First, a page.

There is a moment that I love when analyzing markets using Hurst’s cyclic principles which is when all the pieces of the puzzle fit into place. It is an “Aha!” moment that removes analysis uncertainty, and suddenly we can see just a bit further into the misty future.
Such a moment happened for me when I realized that the October trough was an 18-month cycle trough (as discussed in this post). After that realization it was no surprise to see the market climbing so steeply. Of course the market has been bullish: it is bouncing out of an 18-month magnitude trough. The media is full of speculation about how long this bull market is going to last, and so I thought I’d throw in my two cents worth!
Of course the concept of “how long the bull is going to last” depends on your time-frame, but the bull market that everyone is discussing, and that I am writing about here is the move that started in March of 2009.
There is a wonderfully complex thought process that lies behind the Hurst Cycles logic that is used to answer this seemingly simple question. Complex but not difficult, it is bit like holding the many interlocking pieces of a jigsaw puzzle in your mind. If you get lost simply go back one step, and if that doesn’t work take a coffee break and start again!
First of all some fundamental ideas:
We expect prices to trace out M-shaped moves at all degrees. Those M-shapes are distorted by the power of longer cycles because of the way in which multiple cycles combine, and sometimes they can be distorted so much that the full M-shape might not be clear, but there will always be an upwards move followed by a downwards move (what could be called an A-shape), even if it is very unbalanced.
Those M-shapes (or simple A-shapes) are bullish, bearish or neutral, as defined by two characteristics:
- The position of the peak in the cycle. If the peak is early, it implies a bearish shape, if it is late then the cycle is bullish.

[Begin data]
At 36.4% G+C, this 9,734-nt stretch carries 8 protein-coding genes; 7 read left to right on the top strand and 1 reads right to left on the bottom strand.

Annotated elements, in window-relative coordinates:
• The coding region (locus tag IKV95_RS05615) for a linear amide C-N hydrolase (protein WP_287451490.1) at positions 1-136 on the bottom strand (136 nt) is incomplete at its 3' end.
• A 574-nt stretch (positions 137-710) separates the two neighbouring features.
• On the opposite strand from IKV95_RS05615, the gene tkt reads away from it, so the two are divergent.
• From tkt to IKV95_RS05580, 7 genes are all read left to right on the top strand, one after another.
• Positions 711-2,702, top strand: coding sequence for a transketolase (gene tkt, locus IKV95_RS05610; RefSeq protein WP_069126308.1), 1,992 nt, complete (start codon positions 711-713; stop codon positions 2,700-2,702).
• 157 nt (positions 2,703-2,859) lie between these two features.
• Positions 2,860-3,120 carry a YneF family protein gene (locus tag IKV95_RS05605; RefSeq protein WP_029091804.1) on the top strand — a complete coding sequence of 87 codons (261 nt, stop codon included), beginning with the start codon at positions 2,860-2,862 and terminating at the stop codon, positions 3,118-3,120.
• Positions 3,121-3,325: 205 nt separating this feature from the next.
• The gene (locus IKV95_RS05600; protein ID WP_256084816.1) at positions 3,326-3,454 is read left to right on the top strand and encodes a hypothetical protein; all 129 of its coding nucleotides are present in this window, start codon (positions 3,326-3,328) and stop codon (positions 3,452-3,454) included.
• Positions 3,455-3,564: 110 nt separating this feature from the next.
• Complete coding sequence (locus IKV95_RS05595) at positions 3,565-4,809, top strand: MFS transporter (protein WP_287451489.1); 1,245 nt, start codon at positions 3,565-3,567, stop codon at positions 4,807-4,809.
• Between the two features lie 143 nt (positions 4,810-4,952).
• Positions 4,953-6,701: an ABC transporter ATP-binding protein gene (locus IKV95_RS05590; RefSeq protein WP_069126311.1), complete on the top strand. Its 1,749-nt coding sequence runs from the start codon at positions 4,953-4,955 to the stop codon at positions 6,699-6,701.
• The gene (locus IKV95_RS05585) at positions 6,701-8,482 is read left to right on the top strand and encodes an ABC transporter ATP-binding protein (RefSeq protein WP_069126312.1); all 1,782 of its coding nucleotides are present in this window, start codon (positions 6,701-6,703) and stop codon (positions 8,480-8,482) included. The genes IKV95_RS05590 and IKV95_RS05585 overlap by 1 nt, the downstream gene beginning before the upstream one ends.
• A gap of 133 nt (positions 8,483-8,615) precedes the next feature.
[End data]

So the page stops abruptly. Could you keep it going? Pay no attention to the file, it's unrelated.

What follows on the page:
- And the relative positions of the troughs. This is more obvious: if the closing trough is higher than the trough at which the cycle starts then it is bullish, if it is lower then it is bearish!
The next thing to note about the shapes that cycles make in the market is that they tend to follow a sequence. That sequence goes like this: following the trough of a longer cycle than the cycle being considered, the first cycle is expected to be bullish. Then if the harmonic ratio with the longer cycle is 2 to 1 then the second cycle is expected to be bearish. If the harmonic ratio with the longer cycle is 3 to 1 then the second cycle is expected to be neutral (or less bullish) and the third cycle is expected to be bearish.
The reason I mention cycle shapes is that the answer to the question “how long is the bull market going to last?” is in the cycle shapes. The bull market we have witnessed over the past five and a half years has provided us with the framework to start considering the shape of the current 9-year cycle. This bull market will end when the peak in the 9-year cycle forms (as mentioned by John in this post).
Now this is how the puzzle logic works:
When will the top occur?
We need to consider when the 9-year peak is likely to be. That peak is already “late” in that it has occurred after the mid-point of the cycle. And so the peak of the 9-year cycle will also be the peak of the current 54-month cycle, which started in November 2012 (that could be debated, but for the purposes of today’s argument let’s accept that as the 54-month cycle trough).
And so when will the peak of the current 54-month cycle be? To answer that we need to consider what cycle shape we expect. As mentioned above, when the harmonic ratio with the longer cycle is 2:1 then we expect a bullish cycle followed by a bearish cycle. The harmonic ratio between the 54-month cycle and the 9-year cycle is 2:1 (9 years is double 54-months). And so the first 54-month cycle was expected to be bullish. It was, as shown here: